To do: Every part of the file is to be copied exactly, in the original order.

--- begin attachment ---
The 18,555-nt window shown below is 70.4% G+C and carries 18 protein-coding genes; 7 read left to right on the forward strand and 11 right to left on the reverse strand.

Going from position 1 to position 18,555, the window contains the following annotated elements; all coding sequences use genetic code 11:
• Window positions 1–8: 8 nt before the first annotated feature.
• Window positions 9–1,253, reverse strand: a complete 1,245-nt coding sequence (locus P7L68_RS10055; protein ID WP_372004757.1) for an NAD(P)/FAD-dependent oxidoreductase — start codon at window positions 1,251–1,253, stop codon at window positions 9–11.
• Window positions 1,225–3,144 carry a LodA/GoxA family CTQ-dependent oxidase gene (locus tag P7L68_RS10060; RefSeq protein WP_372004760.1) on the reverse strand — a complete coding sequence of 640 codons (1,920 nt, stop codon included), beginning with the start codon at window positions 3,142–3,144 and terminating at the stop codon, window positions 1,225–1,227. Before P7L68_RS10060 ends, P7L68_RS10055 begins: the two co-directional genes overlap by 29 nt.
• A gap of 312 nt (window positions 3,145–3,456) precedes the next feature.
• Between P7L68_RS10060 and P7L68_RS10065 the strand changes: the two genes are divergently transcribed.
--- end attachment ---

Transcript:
The 18,555-nt window shown below is 70.4% G+C and carries 18 protein-coding genes; 7 read left to right on the forward strand and 11 right to left on the reverse strand.

Going from position 1 to position 18,555, the window contains the following annotated elements; all coding sequences use genetic code 11:
• Window positions 1–8: 8 nt before the first annotated feature.
• Window positions 9–1,253, reverse strand: a complete 1,245-nt coding sequence (locus P7L68_RS10055; protein ID WP_372004757.1) for an NAD(P)/FAD-dependent oxidoreductase — start codon at window positions 1,251–1,253, stop codon at window positions 9–11.
• Window positions 1,225–3,144 carry a LodA/GoxA family CTQ-dependent oxidase gene (locus tag P7L68_RS10060; RefSeq protein WP_372004760.1) on the reverse strand — a complete coding sequence of 640 codons (1,920 nt, stop codon included), beginning with the start codon at window positions 3,142–3,144 and terminating at the stop codon, window positions 1,225–1,227. Before P7L68_RS10060 ends, P7L68_RS10055 begins: the two co-directional genes overlap by 29 nt.
• A gap of 312 nt (window positions 3,145–3,456) precedes the next feature.
• Between P7L68_RS10060 and P7L68_RS10065 the strand changes: the two genes are divergently transcribed.